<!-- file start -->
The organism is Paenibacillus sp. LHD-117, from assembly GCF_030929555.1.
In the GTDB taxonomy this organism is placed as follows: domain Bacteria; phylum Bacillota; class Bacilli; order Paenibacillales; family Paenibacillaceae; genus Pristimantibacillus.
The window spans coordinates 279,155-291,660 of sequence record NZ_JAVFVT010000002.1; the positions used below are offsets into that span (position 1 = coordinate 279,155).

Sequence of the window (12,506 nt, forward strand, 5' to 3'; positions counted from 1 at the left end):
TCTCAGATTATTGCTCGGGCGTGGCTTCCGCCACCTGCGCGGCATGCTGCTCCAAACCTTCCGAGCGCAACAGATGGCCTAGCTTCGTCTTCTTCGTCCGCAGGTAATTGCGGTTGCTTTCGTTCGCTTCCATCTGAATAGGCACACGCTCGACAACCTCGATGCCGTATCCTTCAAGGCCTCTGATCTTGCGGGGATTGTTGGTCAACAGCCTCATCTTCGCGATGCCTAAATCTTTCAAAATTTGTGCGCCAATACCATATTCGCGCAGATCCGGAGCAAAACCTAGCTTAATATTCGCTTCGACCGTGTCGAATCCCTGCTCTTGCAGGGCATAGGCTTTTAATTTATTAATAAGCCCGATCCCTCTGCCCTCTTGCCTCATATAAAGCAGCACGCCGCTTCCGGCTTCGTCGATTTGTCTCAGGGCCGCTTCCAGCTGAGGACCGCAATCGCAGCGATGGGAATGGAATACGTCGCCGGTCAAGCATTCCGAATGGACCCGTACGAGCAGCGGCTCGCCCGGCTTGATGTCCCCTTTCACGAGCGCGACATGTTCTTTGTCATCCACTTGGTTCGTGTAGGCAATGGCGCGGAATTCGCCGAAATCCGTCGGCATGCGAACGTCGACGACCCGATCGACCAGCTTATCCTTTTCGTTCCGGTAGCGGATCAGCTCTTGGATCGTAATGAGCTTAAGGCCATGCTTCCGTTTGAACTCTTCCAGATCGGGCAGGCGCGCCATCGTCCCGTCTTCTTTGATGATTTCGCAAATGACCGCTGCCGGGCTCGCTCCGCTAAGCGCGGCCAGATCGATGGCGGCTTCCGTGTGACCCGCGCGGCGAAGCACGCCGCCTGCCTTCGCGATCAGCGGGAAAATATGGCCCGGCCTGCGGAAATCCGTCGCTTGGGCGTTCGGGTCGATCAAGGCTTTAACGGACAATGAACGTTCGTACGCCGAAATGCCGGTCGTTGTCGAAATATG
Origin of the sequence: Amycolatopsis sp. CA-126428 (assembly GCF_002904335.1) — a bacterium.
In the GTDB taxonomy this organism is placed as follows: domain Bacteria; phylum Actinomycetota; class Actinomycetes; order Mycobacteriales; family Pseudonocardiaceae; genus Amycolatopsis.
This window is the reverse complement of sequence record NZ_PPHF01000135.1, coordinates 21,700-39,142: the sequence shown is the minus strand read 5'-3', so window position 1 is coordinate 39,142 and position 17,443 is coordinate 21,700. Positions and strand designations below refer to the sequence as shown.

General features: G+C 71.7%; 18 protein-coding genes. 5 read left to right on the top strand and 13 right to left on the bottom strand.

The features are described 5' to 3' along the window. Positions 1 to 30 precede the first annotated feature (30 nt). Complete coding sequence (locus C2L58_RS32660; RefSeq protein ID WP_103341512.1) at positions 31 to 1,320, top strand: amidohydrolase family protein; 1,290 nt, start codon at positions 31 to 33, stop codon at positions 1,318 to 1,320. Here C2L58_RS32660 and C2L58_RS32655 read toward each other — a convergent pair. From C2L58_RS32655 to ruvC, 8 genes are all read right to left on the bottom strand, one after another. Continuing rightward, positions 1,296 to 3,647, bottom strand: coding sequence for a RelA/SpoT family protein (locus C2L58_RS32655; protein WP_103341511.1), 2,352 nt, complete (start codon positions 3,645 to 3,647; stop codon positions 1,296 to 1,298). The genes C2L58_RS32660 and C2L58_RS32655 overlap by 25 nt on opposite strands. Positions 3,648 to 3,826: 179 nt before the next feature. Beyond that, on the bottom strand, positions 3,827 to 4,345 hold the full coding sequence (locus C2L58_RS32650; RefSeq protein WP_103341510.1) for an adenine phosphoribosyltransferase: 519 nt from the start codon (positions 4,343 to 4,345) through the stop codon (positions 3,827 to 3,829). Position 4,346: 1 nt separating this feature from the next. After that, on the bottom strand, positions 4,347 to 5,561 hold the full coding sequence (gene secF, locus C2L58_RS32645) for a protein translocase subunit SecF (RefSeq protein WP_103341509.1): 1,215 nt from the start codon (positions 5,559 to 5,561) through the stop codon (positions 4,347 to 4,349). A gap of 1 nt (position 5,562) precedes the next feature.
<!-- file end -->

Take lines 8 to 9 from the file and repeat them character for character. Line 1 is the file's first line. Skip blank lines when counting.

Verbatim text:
This window is the reverse complement of sequence record NZ_PPHF01000135.1, coordinates 21,700-39,142: the sequence shown is the minus strand read 5'-3', so window position 1 is coordinate 39,142 and position 17,443 is coordinate 21,700. Positions and strand designations below refer to the sequence as shown.

General features: G+C 71.7%; 18 protein-coding genes. 5 read left to right on the top strand and 13 right to left on the bottom strand.